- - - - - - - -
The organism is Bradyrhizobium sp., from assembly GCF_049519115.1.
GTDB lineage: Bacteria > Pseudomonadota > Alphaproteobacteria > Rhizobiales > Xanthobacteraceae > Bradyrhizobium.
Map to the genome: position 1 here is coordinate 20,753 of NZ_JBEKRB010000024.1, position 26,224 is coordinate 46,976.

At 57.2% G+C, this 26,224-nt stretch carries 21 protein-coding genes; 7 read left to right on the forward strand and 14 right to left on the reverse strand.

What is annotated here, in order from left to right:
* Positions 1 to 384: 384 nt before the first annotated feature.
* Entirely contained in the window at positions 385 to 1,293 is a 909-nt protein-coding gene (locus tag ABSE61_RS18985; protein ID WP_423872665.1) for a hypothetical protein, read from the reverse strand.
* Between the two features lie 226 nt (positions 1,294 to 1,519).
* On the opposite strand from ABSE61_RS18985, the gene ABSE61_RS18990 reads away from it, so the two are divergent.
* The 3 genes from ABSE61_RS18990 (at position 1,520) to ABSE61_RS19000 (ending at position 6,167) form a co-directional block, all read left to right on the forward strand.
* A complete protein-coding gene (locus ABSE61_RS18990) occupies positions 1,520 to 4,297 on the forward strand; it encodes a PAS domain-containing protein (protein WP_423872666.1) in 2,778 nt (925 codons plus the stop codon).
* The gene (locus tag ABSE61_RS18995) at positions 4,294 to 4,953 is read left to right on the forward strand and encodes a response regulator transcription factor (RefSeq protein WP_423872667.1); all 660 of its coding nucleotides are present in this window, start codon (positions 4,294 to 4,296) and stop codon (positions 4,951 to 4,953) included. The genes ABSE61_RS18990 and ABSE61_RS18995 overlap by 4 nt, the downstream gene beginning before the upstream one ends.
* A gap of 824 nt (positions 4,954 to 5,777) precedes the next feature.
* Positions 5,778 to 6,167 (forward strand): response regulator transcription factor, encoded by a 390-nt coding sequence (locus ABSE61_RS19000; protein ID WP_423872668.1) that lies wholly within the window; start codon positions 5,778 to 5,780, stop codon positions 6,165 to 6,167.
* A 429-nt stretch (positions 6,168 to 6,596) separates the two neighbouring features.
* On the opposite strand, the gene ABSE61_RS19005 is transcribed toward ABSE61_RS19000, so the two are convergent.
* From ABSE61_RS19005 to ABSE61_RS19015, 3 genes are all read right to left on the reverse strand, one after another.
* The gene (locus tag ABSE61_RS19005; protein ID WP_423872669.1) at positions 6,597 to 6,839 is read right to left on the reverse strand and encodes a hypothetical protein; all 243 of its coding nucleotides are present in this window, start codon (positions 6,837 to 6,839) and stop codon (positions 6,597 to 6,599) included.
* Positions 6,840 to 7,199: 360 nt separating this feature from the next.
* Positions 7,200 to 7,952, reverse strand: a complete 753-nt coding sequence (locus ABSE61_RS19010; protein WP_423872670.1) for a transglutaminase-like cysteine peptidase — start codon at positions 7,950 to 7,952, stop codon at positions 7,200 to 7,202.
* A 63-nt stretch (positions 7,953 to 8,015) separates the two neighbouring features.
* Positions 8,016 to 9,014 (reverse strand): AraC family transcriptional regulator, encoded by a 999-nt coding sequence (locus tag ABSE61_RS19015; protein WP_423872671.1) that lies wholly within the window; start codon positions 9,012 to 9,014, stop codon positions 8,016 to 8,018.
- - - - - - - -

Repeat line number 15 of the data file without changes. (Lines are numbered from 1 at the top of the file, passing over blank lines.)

* A 429-nt stretch (positions 6,168 to 6,596) separates the two neighbouring features.